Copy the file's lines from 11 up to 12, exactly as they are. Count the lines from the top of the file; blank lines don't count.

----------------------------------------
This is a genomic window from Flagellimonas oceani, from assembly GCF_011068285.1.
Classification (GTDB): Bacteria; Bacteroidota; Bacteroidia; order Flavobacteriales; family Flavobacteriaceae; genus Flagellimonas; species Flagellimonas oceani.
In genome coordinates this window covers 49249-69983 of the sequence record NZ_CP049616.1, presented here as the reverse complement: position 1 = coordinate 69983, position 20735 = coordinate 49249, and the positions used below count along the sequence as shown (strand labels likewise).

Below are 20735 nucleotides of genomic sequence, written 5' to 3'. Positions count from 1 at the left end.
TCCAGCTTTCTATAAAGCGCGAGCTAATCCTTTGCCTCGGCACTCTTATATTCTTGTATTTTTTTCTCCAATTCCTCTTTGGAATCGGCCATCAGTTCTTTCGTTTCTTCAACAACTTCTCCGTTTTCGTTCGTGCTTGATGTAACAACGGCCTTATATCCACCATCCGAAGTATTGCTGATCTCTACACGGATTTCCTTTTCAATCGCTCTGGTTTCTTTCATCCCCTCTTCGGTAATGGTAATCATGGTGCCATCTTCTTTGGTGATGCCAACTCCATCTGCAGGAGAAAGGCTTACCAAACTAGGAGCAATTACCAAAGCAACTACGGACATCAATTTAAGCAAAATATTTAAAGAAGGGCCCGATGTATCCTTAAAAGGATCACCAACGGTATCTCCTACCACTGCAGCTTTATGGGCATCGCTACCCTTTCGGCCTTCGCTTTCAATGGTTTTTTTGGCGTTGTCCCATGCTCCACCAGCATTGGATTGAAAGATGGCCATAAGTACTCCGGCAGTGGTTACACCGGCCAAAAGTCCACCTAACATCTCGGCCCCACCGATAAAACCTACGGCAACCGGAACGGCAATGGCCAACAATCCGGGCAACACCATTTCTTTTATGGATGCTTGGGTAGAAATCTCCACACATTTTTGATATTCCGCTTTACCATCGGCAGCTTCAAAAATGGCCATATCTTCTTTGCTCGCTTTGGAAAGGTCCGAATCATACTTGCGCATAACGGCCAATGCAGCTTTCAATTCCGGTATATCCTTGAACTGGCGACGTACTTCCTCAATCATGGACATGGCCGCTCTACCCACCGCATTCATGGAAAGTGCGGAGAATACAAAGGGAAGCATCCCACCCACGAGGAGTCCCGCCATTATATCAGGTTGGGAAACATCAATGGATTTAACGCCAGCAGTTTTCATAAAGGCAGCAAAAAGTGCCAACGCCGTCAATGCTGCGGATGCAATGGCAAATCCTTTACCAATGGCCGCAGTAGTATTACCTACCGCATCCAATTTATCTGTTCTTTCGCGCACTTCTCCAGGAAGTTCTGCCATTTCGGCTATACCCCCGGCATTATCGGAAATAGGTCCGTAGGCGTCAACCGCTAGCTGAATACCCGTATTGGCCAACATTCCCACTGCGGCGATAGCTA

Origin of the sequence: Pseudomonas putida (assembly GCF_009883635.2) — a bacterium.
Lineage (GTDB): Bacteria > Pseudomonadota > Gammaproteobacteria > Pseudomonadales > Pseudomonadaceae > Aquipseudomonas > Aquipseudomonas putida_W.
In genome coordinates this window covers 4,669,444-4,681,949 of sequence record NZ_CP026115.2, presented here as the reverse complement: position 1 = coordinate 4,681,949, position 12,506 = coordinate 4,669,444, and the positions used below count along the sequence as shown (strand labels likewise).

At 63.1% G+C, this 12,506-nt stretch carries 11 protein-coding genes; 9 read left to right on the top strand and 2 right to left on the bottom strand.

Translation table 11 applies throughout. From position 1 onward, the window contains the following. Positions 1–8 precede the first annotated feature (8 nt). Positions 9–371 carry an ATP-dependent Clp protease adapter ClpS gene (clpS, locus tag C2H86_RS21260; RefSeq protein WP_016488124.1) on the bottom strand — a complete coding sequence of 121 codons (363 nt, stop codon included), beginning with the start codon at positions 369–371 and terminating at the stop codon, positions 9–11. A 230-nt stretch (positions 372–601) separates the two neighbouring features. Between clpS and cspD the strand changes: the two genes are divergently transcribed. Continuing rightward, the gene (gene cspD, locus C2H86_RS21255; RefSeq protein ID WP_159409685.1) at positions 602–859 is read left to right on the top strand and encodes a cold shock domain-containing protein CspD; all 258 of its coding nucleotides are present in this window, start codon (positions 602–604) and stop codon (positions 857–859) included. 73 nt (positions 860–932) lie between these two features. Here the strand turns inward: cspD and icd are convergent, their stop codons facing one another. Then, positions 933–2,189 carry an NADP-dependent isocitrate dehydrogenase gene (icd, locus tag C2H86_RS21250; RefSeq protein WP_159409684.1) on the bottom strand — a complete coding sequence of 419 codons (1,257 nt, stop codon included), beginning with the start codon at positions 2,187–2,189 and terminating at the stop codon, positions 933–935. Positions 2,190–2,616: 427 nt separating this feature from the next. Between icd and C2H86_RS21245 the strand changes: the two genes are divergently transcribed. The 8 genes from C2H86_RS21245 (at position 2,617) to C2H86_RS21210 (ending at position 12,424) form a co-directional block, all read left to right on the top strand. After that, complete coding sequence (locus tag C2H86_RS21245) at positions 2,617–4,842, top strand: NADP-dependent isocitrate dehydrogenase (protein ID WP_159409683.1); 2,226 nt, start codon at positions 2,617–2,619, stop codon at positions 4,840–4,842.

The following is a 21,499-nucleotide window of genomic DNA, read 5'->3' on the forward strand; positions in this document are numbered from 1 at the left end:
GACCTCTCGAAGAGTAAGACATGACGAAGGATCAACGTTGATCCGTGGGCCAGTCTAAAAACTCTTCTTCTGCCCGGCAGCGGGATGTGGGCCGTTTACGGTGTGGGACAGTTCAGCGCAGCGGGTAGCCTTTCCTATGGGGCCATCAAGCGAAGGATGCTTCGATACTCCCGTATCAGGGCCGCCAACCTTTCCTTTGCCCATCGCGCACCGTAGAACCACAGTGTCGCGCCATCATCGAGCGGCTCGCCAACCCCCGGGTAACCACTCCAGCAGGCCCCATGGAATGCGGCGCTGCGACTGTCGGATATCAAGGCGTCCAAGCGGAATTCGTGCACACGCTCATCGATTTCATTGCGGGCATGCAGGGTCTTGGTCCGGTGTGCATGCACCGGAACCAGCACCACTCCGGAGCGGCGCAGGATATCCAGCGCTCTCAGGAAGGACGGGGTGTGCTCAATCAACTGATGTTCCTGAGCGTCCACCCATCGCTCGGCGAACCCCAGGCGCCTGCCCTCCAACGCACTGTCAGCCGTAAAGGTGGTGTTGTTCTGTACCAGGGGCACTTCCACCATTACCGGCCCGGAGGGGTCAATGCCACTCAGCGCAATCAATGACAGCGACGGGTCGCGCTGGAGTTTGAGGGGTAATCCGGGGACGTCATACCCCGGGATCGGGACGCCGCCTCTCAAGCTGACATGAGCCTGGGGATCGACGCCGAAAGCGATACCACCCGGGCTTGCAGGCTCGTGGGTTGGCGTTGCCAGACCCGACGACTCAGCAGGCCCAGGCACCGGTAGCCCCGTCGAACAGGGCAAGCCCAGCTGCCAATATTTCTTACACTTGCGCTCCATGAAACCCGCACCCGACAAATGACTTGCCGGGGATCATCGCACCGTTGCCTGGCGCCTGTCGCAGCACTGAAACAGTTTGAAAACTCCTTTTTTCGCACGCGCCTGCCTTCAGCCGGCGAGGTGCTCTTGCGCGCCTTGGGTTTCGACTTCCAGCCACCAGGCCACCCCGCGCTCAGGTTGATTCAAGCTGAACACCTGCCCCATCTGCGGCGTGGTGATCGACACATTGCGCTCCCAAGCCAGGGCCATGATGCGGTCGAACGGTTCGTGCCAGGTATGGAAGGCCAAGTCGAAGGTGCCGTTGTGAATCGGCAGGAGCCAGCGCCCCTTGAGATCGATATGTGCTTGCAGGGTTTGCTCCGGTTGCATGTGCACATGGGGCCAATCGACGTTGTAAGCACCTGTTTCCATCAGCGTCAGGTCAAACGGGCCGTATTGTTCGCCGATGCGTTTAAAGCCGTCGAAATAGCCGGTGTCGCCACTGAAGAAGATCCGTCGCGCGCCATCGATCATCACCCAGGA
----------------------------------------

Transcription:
The following is a 21,499-nucleotide window of genomic DNA, read 5'->3' on the forward strand; positions in this document are numbered from 1 at the left end:
GACCTCTCGAAGAGTAAGACATGACGAAGGATCAACGTTGATCCGTGGGCCAGTCTAAAAACTCTTCTTCTGCCCGGCAGCGGGATGTGGGCCGTTTACGGTGTGGGACAGTTCAGCGCAGCGGGTAGCCTTTCCTATGGGGCCATCAAGCGAAGGATGCTTCGATACTCCCGTATCAGGGCCGCCAACCTTTCCTTTGCCCATCGCGCACCGTAGAACCACAGTGTCGCGCCATCATCGAGCGGCTCGCCAACCCCCGGGTAACCACTCCAGCAGGCCCCATGGAATGCGGCGCTGCGACTGTCGGATATCAAGGCGTCCAAGCGGAATTCGTGCACACGCTCATCGATTTCATTGCGGGCATGCAGGGTCTTGGTCCGGTGTGCATGCACCGGAACCAGCACCACTCCGGAGCGGCGCAGGATATCCAGCGCTCTCAGGAAGGACGGGGTGTGCTCAATCAACTGATGTTCCTGAGCGTCCACCCATCGCTCGGCGAACCCCAGGCGCCTGCCCTCCAACGCACTGTCAGCCGTAAAGGTGGTGTTGTTCTGTACCAGGGGCACTTCCACCATTACCGGCCCGGAGGGGTCAATGCCACTCAGCGCAATCAATGACAGCGACGGGTCGCGCTGGAGTTTGAGGGGTAATCCGGGGACGTCATACCCCGGGATCGGGACGCCGCCTCTCAAGCTGACATGAGCCTGGGGATCGACGCCGAAAGCGATACCACCCGGGCTTGCAGGCTCGTGGGTTGGCGTTGCCAGACCCGACGACTCAGCAGGCCCAGGCACCGGTAGCCCCGTCGAACAGGGCAAGCCCAGCTGCCAATATTTCTTACACTTGCGCTCCATGAAACCCGCACCCGACAAATGACTTGCCGGGGATCATCGCACCGTTGCCTGGCGCCTGTCGCAGCACTGAAACAGTTTGAAAACTCCTTTTTTCGCACGCGCCTGCCTTCAGCCGGCGAGGTGCTCTTGCGCGCCTTGGGTTTCGACTTCCAGCCACCAGGCCACCCCGCGCTCAGGTTGATTCAAGCTGAACACCTGCCCCATCTGCGGCGTGGTGATCGACACATTGCGCTCCCAAGCCAGGGCCATGATGCGGTCGAACGGTTCGTGCCAGGTATGGAAGGCCAAGTCGAAGGTGCCGTTGTGAATCGGCAGGAGCCAGCGCCCCTTGAGATCGATATGTGCTTGCAGGGTTTGCTCCGGTTGCATGTGCACATGGGGCCAATCGACGTTGTAAGCACCTGTTTCCATCAGCGTCAGGTCAAACGGGCCGTATTGTTCGCCGATGCGTTTAAAGCCGTCGAAATAGCCGGTGTCGCCACTGAAGAAGATCCGTCGCGCGCCATCGATCATCACCCAGGA